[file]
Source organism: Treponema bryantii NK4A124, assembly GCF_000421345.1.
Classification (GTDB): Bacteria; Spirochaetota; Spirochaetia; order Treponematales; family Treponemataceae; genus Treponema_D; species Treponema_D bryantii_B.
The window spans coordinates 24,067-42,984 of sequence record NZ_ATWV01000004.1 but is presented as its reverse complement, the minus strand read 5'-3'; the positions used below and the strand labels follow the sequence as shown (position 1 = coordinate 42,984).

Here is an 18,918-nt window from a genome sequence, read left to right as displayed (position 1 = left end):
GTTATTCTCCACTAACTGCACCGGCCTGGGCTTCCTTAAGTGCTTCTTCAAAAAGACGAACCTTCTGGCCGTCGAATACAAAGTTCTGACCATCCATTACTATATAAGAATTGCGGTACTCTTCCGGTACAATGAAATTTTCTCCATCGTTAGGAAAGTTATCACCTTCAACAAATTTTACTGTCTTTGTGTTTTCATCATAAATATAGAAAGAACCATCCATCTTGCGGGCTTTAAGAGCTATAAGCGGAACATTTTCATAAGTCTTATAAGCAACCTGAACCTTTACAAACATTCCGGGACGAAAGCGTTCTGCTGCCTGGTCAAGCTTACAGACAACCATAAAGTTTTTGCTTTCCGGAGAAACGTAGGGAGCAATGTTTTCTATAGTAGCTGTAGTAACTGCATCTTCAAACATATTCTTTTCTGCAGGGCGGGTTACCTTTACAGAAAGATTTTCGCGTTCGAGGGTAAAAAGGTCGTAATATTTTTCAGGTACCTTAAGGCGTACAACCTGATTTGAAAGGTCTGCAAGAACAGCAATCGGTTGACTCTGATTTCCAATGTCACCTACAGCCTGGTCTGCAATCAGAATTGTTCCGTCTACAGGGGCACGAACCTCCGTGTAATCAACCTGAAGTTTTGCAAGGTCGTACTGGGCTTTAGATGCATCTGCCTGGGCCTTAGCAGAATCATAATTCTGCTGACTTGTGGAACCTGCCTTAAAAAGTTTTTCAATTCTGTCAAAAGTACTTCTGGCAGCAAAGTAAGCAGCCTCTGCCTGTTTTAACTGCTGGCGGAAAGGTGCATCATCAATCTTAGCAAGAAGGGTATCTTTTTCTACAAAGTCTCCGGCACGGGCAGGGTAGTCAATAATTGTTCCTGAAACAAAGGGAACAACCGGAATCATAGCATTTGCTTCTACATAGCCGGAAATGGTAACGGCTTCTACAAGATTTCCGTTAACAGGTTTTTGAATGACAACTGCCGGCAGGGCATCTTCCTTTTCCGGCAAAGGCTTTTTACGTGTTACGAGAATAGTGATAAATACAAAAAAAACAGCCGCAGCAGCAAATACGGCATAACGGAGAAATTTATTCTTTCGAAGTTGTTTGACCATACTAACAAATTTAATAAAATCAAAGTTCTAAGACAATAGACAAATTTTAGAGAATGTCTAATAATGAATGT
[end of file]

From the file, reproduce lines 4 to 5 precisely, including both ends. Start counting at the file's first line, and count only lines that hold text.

Here is an 18,918-nt window from a genome sequence, read left to right as displayed (position 1 = left end):
GTTATTCTCCACTAACTGCACCGGCCTGGGCTTCCTTAAGTGCTTCTTCAAAAAGACGAACCTTCTGGCCGTCGAATACAAAGTTCTGACCATCCATTACTATATAAGAATTGCGGTACTCTTCCGGTACAATGAAATTTTCTCCATCGTTAGGAAAGTTATCACCTTCAACAAATTTTACTGTCTTTGTGTTTTCATCATAAATATAGAAAGAACCATCCATCTTGCGGGCTTTAAGAGCTATAAGCGGAACATTTTCATAAGTCTTATAAGCAACCTGAACCTTTACAAACATTCCGGGACGAAAGCGTTCTGCTGCCTGGTCAAGCTTACAGACAACCATAAAGTTTTTGCTTTCCGGAGAAACGTAGGGAGCAATGTTTTCTATAGTAGCTGTAGTAACTGCATCTTCAAACATATTCTTTTCTGCAGGGCGGGTTACCTTTACAGAAAGATTTTCGCGTTCGAGGGTAAAAAGGTCGTAATATTTTTCAGGTACCTTAAGGCGTACAACCTGATTTGAAAGGTCTGCAAGAACAGCAATCGGTTGACTCTGATTTCCAATGTCACCTACAGCCTGGTCTGCAATCAGAATTGTTCCGTCTACAGGGGCACGAACCTCCGTGTAATCAACCTGAAGTTTTGCAAGGTCGTACTGGGCTTTAGATGCATCTGCCTGGGCCTTAGCAGAATCATAATTCTGCTGACTTGTGGAACCTGCCTTAAAAAGTTTTTCAATTCTGTCAAAAGTACTTCTGGCAGCAAAGTAAGCAGCCTCTGCCTGTTTTAACTGCTGGCGGAAAGGTGCATCATCAATCTTAGCAAGAAGGGTATCTTTTTCTACAAAGTCTCCGGCACGGGCAGGGTAGTCAATAATTGTTCCTGAAACAAAGGGAACAACCGGAATCATAGCATTTGCTTCTACATAGCCGGAAATGGTAACGGCTTCTACAAGATTTCCGTTAACAGGTTTTTGAATGACAACTGCCGGCAGGGCATCTTCCTTTTCCGGCAAAGGCTTTTTACGTGTTACGAGAATAGTGATAAATACAAAAAAAACAGCCGCAGCAGCAAATACGGCATAACGGAGAAATTTATTCTTTCGAAGTTGTTTGACCATACTAACAAATTTAATAAAATCAAAGTTCTAAGACAATAGACAAATTTTAGAGAATGTCTAATAATGAATGT